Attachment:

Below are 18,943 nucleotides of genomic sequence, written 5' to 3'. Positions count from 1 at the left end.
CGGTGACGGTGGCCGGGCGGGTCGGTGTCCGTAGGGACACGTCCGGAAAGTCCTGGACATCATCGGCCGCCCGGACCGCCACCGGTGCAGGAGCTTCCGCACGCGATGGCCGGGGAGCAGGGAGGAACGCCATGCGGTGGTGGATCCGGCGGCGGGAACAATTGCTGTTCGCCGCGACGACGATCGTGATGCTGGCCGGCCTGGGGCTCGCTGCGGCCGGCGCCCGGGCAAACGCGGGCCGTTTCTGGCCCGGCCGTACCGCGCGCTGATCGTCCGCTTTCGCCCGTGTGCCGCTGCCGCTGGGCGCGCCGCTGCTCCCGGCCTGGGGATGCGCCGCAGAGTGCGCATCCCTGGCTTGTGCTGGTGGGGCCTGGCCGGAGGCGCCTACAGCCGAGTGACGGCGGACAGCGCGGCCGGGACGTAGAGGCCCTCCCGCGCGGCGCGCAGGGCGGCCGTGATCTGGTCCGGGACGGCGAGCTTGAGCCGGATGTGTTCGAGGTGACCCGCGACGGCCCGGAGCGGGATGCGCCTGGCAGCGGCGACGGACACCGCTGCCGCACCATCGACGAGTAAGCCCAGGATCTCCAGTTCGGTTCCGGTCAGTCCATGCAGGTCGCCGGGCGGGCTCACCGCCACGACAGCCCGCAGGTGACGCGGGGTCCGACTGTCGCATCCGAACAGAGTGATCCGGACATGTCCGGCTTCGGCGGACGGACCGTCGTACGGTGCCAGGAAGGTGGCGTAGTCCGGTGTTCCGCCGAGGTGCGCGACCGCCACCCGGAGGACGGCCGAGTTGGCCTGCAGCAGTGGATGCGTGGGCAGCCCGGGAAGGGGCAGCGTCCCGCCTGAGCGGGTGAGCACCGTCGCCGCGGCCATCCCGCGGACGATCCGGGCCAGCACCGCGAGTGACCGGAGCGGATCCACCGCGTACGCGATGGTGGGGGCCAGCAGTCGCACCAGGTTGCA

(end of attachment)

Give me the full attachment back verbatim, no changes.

Below are 18,943 nucleotides of genomic sequence, written 5' to 3'. Positions count from 1 at the left end.
CGGTGACGGTGGCCGGGCGGGTCGGTGTCCGTAGGGACACGTCCGGAAAGTCCTGGACATCATCGGCCGCCCGGACCGCCACCGGTGCAGGAGCTTCCGCACGCGATGGCCGGGGAGCAGGGAGGAACGCCATGCGGTGGTGGATCCGGCGGCGGGAACAATTGCTGTTCGCCGCGACGACGATCGTGATGCTGGCCGGCCTGGGGCTCGCTGCGGCCGGCGCCCGGGCAAACGCGGGCCGTTTCTGGCCCGGCCGTACCGCGCGCTGATCGTCCGCTTTCGCCCGTGTGCCGCTGCCGCTGGGCGCGCCGCTGCTCCCGGCCTGGGGATGCGCCGCAGAGTGCGCATCCCTGGCTTGTGCTGGTGGGGCCTGGCCGGAGGCGCCTACAGCCGAGTGACGGCGGACAGCGCGGCCGGGACGTAGAGGCCCTCCCGCGCGGCGCGCAGGGCGGCCGTGATCTGGTCCGGGACGGCGAGCTTGAGCCGGATGTGTTCGAGGTGACCCGCGACGGCCCGGAGCGGGATGCGCCTGGCAGCGGCGACGGACACCGCTGCCGCACCATCGACGAGTAAGCCCAGGATCTCCAGTTCGGTTCCGGTCAGTCCATGCAGGTCGCCGGGCGGGCTCACCGCCACGACAGCCCGCAGGTGACGCGGGGTCCGACTGTCGCATCCGAACAGAGTGATCCGGACATGTCCGGCTTCGGCGGACGGACCGTCGTACGGTGCCAGGAAGGTGGCGTAGTCCGGTGTTCCGCCGAGGTGCGCGACCGCCACCCGGAGGACGGCCGAGTTGGCCTGCAGCAGTGGATGCGTGGGCAGCCCGGGAAGGGGCAGCGTCCCGCCTGAGCGGGTGAGCACCGTCGCCGCGGCCATCCCGCGGACGATCCGGGCCAGCACCGCGAGTGACCGGAGCGGATCCACCGCGTACGCGATGGTGGGGGCCAGCAGTCGCACCAGGTTGCA